Hello all, Sorry if this topic has been breached many times!
Basically, I have been on my Japanese journey for about 2 years now, and I am pretty confident in my reading abilities for the most part, but the moment I have to listen to Japanese its like my brain fizzles out!!
I am not sure how to get past this phase… I have tried listening to podcasts and videos but I still feel like my brain is too slow to get past the simplest of sentences. Do you guys have a good routine that I can follow?
When you have tried listening to stuff, are you playing around with the playback speed at all? Maybe something at regular speed would be more doable at 70% speed. Even youtube has playback speed options.
I used to be in the same position and I’ll post what I did.
My listening is still not as good as my reading (will it ever be?) but by listening for hours and hours upon hours it has gotten so much better it’s insane.
I started out with N5 listening practice + benjiro’s skype calls with Japanese teachers (link below).
Once I got used to/bored by the above, I jumped straight into listening to the audio from my favourite anime. I ripped some audio and listened to it while commuting.
After a long period of anime listening I began to dabble in a few youtube videos every now and then and tried to catch as much as possible. I also began to watch anime without subtitles while powering through and trying my hardest.
I’m currently listening to podcasts, let’s play commentary, anime, terrace house, etc.
Some people say (me included) that you should just jump into native level and drown from there until you can swim. However, I do believe that finding a source that provides comprehensible input is key and will help you advance faster. For me it’s currently the 日本語の森 N3 playlists and after all the struggling I can finally understand 95% of something native (although they speak slow but whatever)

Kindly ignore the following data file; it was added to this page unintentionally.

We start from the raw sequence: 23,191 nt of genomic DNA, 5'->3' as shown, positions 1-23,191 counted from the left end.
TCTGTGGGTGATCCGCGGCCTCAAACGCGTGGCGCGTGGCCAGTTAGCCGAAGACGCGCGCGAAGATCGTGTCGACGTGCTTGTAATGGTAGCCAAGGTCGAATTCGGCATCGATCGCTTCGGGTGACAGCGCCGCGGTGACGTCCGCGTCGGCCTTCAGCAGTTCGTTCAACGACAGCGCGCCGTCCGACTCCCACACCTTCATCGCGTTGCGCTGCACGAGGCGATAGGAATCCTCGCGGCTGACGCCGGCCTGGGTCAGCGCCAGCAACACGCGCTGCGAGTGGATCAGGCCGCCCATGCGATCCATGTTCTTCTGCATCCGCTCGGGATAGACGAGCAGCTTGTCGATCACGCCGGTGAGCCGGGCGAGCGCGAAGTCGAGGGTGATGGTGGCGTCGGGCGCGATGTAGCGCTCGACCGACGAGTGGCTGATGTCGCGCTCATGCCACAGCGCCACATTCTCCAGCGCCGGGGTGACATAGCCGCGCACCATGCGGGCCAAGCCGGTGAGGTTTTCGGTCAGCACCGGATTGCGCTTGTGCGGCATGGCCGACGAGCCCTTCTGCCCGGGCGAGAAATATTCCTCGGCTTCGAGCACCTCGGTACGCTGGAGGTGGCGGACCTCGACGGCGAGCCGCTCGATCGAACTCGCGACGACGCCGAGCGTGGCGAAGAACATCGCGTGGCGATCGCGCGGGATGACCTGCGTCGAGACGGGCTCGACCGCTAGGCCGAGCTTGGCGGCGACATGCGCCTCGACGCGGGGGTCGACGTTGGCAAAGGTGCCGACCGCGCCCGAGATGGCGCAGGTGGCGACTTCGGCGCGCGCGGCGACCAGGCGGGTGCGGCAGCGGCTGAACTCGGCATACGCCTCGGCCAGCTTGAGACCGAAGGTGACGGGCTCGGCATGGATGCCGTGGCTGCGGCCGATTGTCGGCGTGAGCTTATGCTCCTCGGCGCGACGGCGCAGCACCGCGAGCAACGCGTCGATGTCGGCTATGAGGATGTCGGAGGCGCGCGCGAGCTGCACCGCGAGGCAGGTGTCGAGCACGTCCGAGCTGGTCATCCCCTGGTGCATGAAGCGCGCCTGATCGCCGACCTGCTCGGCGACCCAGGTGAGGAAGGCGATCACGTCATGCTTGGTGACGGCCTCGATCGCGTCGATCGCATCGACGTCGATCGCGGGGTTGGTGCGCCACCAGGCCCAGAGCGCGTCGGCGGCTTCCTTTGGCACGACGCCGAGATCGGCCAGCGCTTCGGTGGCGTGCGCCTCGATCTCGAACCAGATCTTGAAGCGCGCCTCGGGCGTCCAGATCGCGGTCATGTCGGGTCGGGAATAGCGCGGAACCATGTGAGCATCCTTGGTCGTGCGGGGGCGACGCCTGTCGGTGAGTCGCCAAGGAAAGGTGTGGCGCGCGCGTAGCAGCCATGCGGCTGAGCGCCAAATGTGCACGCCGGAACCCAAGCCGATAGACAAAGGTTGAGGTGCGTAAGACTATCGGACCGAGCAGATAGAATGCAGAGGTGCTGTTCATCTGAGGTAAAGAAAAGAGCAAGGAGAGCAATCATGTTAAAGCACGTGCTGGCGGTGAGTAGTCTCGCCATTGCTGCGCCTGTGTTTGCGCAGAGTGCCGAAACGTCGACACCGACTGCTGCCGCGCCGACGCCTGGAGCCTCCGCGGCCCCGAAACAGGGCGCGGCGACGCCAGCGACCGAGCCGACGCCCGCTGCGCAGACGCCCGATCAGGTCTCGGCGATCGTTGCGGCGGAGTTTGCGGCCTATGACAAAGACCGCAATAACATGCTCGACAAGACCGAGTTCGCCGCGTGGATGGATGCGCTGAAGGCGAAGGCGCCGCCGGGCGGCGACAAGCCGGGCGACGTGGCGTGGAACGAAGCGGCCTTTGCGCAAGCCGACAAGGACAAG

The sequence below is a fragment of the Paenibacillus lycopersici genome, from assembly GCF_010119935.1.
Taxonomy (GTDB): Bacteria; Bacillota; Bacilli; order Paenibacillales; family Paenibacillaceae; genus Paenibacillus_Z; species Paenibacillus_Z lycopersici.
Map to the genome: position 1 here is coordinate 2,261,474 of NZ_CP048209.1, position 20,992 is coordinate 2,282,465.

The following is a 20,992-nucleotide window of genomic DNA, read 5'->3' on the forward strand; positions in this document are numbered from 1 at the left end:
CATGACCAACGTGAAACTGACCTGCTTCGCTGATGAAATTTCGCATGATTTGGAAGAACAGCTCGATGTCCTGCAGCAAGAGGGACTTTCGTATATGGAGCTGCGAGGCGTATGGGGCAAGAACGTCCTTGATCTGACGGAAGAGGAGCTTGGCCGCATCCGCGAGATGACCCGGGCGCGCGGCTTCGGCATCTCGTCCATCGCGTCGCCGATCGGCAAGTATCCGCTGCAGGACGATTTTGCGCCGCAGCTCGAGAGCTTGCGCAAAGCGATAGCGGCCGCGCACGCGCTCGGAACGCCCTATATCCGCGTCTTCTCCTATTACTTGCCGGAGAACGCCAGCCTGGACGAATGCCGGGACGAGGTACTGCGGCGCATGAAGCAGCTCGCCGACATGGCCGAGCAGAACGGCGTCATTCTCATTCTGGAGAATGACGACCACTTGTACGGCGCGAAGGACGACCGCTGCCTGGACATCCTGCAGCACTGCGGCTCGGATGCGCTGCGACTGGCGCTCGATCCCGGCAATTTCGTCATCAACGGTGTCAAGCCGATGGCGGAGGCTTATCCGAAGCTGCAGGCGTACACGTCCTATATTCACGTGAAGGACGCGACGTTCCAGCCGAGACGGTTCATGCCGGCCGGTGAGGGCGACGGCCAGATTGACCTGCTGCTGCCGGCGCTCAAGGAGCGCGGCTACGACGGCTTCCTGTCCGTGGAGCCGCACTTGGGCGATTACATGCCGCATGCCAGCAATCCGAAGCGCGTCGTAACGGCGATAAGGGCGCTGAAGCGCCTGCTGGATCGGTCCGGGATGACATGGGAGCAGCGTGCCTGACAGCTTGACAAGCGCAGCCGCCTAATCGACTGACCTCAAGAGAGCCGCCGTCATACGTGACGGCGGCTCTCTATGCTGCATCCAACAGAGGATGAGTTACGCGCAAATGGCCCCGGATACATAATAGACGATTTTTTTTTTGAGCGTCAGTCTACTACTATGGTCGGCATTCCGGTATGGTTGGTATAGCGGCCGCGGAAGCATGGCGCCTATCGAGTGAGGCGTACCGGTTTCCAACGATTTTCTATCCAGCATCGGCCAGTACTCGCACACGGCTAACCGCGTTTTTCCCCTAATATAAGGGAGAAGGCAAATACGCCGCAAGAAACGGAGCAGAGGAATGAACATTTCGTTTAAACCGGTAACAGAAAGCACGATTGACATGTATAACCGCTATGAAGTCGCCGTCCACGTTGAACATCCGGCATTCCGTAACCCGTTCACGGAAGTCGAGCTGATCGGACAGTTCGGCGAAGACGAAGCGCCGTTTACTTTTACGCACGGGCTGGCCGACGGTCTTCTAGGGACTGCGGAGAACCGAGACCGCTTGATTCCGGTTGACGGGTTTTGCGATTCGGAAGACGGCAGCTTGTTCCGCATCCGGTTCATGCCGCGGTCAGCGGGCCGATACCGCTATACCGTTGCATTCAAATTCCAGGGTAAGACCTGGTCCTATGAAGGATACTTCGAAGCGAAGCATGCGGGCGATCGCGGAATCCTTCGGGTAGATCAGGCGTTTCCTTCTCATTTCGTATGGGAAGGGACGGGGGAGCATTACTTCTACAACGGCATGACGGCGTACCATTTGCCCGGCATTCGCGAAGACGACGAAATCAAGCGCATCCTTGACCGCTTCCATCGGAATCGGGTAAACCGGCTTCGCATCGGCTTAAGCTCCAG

I’ll link some various material just to give a taste of what I went through.
Thank you so much for the advice and the helpful videos!!!
I have a question though, everytime I listen to something, I can’t help but feel like I am misinterpreting or feel like I am getting it wrong. How do you assess if you have actually understood correctly? Do you read the subtitles or do you just kinda get it through context?
Is that it? Or is it about how annoying gaijin are, haha. Also, is he an American born bilingual speaker or something? It’s not totally clear from that video alone (at least the 15 minutes or so I watched).
Well the JLPT practice videos come with an answer key at the end so for those it’s really easy to check whether you understood correctly or not.
As for native material I never doubt too much whether I’m understanding something correctly or not. If I understand something I understand it. You will misinterpret at times without knowing and that’s ok.
Maybe try listening to something that you’ve already watched in English before so you know the story and if you hear stuff you know is not part of the plot then that’s something to look into
Haha well… it was a long time since I watched it but I remember him talking about people screwing up intonation, claiming that Japanese is much easier than their native tongue, misunderstanding the culture, etc so yeah, it’s about gaijin being annoying
I’m not 100% sure but I do believe that he is born and raised in America yes.
Wow, you watched that much? I got irritated after he brought up not being able lose one’s accent as a reason why Japanese was difficult (despite the same being true with him learning Portuguese). I really dislike when people use weak reasons to support their arguments.
I am definitely inclined to agree, as an English teacher… or at least, ALT in Japan. I see my students struggle so very hard with English pronunciation. We have so very many different sounds our mouths can make in English that it does far outnumber Japanese.
Though I also agree there are those who do not quite grasp the importance of intonation, with a whole word changing depending only on how long you hold a certain sound.
Both languages are incredibly hard for non-native speakers, so it really comes off as quite biased. lol.
It really is hard for me to say whether these resources have actual helped me because living in Japan is the ultimate way, it is honestly sink or swim. But I HIGHLY RECOMMEND you check out these audio books by audible. They are seriously such a good investment, and they explain the grammar from each passage as well so you can get your grammar learning in there too! As well as key vocab.
They have different levels, and you can just go up through all of them! I use them with the audible app on my phone during study time, or while waiting for just about anything.
Or… You can just move to Japan to live and work. Because everyone has the time and money for that, right?
(Definitely a joke.)